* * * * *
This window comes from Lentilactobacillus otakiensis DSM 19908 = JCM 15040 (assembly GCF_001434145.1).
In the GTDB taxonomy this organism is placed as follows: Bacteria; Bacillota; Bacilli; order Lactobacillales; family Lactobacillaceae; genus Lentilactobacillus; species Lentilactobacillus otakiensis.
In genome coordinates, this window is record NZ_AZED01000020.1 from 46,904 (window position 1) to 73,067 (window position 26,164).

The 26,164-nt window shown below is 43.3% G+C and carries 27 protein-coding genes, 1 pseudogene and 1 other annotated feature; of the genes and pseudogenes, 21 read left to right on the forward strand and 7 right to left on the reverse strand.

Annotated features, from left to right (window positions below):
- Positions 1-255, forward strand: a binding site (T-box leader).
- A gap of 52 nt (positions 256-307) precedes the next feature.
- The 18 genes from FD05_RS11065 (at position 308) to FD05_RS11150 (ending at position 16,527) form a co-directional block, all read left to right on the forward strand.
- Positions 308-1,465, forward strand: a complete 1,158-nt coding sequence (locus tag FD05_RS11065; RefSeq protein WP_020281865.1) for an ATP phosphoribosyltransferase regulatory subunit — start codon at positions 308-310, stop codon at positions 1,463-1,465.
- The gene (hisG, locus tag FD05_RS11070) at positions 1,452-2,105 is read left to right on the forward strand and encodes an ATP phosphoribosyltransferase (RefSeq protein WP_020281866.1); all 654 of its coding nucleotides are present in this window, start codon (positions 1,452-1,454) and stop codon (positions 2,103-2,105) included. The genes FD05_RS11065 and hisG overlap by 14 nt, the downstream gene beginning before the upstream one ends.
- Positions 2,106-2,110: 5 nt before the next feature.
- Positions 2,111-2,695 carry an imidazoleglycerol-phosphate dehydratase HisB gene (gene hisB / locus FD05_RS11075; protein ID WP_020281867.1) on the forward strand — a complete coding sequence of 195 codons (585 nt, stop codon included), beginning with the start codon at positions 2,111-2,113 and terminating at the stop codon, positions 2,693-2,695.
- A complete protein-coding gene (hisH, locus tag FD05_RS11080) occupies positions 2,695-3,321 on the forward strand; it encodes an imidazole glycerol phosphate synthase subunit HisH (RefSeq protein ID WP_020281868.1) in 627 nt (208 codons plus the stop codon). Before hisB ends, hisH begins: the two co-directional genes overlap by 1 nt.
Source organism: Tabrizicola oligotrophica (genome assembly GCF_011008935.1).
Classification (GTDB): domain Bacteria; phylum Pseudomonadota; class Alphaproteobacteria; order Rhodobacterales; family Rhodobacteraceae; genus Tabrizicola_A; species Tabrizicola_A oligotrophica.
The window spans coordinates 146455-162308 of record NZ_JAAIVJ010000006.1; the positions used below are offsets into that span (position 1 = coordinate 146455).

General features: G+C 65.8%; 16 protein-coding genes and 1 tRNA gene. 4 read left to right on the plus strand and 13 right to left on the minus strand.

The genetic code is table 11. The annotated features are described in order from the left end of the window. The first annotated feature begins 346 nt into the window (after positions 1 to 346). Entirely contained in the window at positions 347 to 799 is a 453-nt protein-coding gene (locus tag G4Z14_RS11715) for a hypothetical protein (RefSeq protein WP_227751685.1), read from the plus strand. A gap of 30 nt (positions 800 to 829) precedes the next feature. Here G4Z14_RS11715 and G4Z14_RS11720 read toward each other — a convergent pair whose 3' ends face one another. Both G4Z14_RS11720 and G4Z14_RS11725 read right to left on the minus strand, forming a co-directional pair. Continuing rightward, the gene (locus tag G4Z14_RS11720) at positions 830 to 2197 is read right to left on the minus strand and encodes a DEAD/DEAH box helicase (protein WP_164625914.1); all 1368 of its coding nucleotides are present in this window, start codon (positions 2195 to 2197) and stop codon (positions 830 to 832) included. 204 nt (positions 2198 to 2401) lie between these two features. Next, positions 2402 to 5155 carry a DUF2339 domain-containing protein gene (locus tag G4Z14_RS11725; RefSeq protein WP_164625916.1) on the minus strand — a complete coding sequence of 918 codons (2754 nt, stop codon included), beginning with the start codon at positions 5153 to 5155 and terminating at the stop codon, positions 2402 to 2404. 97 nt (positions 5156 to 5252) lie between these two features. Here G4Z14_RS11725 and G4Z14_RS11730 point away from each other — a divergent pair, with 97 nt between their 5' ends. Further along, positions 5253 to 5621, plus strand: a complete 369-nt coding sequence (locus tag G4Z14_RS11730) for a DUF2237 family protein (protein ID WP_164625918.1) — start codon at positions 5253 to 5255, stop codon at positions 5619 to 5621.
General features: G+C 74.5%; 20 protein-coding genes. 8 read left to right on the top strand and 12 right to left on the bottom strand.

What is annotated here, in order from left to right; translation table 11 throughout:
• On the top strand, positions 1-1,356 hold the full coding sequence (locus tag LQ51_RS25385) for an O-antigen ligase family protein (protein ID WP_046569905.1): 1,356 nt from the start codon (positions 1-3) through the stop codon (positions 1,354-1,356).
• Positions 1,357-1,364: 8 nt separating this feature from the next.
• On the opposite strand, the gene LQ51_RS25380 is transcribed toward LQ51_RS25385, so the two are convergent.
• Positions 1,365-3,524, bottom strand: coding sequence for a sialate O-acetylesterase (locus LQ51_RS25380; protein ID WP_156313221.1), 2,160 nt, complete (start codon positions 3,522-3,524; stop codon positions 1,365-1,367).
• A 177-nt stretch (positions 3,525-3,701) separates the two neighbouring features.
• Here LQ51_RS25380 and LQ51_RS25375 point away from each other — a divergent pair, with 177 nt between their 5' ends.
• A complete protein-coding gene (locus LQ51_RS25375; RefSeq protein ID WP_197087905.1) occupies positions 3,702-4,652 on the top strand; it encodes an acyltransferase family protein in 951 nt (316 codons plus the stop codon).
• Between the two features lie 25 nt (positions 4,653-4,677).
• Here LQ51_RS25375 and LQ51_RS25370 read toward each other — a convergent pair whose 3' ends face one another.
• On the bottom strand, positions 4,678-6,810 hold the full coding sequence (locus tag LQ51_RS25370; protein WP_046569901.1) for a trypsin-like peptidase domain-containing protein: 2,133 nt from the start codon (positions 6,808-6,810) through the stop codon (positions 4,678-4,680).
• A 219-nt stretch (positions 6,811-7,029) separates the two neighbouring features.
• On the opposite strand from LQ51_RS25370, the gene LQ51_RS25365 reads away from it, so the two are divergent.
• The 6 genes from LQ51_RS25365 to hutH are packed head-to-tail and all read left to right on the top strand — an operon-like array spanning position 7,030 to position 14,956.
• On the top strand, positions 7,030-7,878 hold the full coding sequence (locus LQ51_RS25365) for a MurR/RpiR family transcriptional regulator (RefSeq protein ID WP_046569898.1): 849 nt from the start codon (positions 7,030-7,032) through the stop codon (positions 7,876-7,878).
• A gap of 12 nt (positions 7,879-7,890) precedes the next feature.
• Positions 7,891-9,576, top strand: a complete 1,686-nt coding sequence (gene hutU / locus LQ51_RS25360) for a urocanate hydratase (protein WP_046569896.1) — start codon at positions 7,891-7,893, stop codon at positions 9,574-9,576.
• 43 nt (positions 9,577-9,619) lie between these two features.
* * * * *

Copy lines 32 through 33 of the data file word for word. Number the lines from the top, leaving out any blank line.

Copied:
• On the opposite strand from LQ51_RS25370, the gene LQ51_RS25365 reads away from it, so the two are divergent.
• The 6 genes from LQ51_RS25365 to hutH are packed head-to-tail and all read left to right on the top strand — an operon-like array spanning position 7,030 to position 14,956.